Republican talking point whack-a-mole, yet again

The argument by talking point style that characterizes all sections of the political right in the US has been evident as usual in relation to the financial crisis, so I guess it’s time to play whack-a-mole yet again. The most prominent points I’ve seen are

* It’s all the fault of the Community Reinvestment Act, which forced banks to lend to low-income borrowers. Quite a few people have pointed out that many of the subprime loans weren’t required under CRA. More to the point, given that the market structures in the bubble made mortgages a fungible asset, the CRA was a nonbinding constraint. It’s clear that many more subprime loans were given out in the bubble years than were required under the Act and that the excess was greatest in the areas where the bubble was worst. The CRA had no effect at all under these conditions.

* If regulation were the problem, how come the hedge funds haven’t been affected? In fact, it was the failure of Bear Stearns hedge funds that signalled the spread of the crisis beyond the subprime mortgage market. And the main reason hedge funds haven’t yet been hit by the crisis of the past few weeks is that they don’t allow redemptions except at stated dates (for most of them it will be next Tuesday. Perhaps there won’t be a problem, but that’s not what the markets think. In any case, those making the claim seem to be unaware of the redemption restrictions.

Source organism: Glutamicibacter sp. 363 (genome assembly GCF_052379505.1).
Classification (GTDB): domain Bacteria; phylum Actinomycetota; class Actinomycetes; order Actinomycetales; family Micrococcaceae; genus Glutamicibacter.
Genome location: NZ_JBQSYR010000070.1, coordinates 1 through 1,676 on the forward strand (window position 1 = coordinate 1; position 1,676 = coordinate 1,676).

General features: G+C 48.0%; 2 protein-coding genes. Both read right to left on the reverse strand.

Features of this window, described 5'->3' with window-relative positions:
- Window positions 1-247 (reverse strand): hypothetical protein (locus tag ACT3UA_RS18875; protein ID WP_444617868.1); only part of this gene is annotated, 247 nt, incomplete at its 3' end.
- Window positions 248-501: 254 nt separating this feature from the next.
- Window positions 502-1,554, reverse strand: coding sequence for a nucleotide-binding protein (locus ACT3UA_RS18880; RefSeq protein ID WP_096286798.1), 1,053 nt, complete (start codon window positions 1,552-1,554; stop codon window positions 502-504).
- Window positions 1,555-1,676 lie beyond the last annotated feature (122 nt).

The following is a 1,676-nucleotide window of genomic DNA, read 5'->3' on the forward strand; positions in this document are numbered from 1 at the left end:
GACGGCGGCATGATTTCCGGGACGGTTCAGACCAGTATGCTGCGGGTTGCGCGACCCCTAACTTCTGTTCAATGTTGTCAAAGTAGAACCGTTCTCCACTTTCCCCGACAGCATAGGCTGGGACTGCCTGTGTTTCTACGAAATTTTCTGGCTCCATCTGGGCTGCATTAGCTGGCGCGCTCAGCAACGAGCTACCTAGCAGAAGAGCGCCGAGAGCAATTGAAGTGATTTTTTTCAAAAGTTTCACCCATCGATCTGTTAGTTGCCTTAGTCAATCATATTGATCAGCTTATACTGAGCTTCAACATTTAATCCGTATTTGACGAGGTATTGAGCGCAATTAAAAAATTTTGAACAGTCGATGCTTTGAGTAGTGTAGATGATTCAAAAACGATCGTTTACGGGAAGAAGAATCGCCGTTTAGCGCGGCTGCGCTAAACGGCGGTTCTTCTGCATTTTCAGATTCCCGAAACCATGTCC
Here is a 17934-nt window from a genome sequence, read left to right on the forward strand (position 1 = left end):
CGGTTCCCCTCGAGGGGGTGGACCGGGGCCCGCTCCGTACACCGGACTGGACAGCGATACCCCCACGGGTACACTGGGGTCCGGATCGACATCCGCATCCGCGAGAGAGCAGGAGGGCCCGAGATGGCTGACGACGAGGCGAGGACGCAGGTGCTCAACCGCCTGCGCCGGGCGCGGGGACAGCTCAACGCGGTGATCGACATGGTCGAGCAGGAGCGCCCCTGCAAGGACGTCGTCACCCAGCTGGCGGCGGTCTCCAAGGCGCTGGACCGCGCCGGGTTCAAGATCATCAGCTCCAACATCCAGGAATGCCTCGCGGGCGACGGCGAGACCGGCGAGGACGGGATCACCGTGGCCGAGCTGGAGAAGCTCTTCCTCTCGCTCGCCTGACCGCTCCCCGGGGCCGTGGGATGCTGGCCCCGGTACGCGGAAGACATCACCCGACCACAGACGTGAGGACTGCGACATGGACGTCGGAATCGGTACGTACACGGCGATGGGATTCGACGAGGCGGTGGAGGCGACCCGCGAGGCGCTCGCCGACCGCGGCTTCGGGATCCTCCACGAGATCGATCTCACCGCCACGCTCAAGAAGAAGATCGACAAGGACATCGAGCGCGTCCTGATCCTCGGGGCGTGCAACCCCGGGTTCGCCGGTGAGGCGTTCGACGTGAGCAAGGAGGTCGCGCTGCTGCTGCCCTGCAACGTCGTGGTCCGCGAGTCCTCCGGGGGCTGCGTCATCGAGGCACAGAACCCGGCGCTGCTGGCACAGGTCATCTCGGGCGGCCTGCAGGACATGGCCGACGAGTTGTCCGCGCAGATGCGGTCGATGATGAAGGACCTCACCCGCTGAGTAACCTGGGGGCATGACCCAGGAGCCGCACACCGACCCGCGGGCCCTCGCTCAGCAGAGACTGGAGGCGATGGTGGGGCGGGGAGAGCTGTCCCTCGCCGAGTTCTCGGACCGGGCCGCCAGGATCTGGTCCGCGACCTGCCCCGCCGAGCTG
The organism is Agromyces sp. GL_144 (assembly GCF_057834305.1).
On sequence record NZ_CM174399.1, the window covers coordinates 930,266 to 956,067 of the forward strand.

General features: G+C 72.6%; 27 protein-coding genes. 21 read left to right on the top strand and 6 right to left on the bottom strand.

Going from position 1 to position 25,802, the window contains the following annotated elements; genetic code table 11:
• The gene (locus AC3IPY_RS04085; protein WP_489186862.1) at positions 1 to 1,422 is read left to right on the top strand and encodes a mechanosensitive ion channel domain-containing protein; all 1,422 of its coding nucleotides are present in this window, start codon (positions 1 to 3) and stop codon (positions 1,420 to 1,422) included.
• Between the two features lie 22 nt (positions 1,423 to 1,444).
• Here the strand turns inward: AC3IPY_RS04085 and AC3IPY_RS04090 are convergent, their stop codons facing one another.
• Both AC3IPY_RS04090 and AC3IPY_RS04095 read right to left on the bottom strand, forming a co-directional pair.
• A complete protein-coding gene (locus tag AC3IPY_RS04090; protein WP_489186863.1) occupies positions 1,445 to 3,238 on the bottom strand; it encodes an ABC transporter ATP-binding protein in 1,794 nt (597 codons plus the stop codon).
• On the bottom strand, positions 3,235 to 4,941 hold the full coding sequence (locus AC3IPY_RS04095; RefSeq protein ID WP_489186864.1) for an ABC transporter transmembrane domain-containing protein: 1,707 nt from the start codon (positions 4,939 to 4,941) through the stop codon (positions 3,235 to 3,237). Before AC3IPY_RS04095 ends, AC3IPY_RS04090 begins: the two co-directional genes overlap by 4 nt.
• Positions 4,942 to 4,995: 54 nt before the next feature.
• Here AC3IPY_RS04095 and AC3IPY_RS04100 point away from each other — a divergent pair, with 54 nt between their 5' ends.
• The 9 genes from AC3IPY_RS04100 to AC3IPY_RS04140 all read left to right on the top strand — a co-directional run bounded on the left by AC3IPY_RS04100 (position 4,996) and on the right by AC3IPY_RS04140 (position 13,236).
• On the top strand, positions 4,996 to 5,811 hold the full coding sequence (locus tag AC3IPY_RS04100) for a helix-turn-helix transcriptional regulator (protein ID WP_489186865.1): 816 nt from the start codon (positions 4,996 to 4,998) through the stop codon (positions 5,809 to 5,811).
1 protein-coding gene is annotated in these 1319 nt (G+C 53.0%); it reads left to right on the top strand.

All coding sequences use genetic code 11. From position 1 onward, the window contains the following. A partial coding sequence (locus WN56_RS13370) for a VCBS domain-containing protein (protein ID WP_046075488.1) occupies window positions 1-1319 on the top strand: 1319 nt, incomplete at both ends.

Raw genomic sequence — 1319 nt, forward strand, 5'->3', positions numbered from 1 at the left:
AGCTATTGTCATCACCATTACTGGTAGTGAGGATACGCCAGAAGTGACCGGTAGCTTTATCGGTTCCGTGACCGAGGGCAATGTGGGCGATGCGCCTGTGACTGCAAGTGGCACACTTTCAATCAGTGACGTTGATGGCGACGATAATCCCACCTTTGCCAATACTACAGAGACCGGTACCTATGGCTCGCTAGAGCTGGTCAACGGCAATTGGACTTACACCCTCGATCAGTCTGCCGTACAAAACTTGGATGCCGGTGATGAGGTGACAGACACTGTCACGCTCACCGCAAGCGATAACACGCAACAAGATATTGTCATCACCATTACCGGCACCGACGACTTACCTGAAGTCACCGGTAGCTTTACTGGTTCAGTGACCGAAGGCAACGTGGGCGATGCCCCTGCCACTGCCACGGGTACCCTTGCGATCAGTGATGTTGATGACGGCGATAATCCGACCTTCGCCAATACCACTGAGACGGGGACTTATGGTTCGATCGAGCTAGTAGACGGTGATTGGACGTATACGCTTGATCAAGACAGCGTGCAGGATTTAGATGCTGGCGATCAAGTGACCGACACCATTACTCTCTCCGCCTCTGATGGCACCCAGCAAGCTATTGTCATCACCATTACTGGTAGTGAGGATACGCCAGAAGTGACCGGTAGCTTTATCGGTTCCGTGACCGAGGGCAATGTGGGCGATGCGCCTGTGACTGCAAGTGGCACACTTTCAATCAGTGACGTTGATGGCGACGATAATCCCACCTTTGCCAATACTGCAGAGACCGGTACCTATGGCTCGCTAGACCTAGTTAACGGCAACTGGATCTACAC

42 thoughts on “Republican talking point whack-a-mole, yet again

  1. “Energy engineers knew this wouldn’t work (the energy inputs exceed the outputs), and agricultural engineers knew this would impact world food prices,..”

    A man of harder science ehj2?. Come to throw a bit of light on the confounding dismal science. Apparently there is a trend toward the multidisciplinary approach in our venerable institutions as Greg Mankiw notes. Princeton freshman Physics 101 meets modern alchemy by the looks of things-

    Problem 1. A famous thought experiment in economics involves dealing with a financial crisis by dropping money from a helicopter.

    Ben Bernanke, Federal Reserve Chairman and former Princeton Economics Professor, decides to try this out over his old hometown. With his helicopter flying 1.0×10^1 m above the center of Fine Tower and in the direction of Nassau Hall, Ben gently releases a briefcase containing $1 million. Using the information that (i) Fine Tower is 6.0 × 10^1 m high, (ii) Nassau Hall is 1.5 × 10^1 m high and (iii) the centers of the two buildings are 3.0 × 10^2 m apart, and ignoring air resistance as you normally would:

    a. [2 pts] How fast should Ben’s helicopter fly so that the briefcase lands in the center of the roof of Nassau Hall?

    b. [1 pt] How long is the briefcase in the air?

    c. [1 pt] How fast is the briefcase moving when it hits the roof of Nassau Hall?

    d. [1 pt] How much faster would the financial relief have reached Nassau Hall if the briefcase had contained $2 million instead?

  2. you economists stole and ruined a perfectly good word.

    derivative shouldn’t have been mucked up to mean “a mash of unlikely things thrown together.”

    and I’m not falling for your liquidity trap.

  3. Observa,

    If, in the rendering of the gentleman at the top, we could substitute a feces-flinging howler monkey with a diamond-encrusted watch, the image would have more verisimilitude.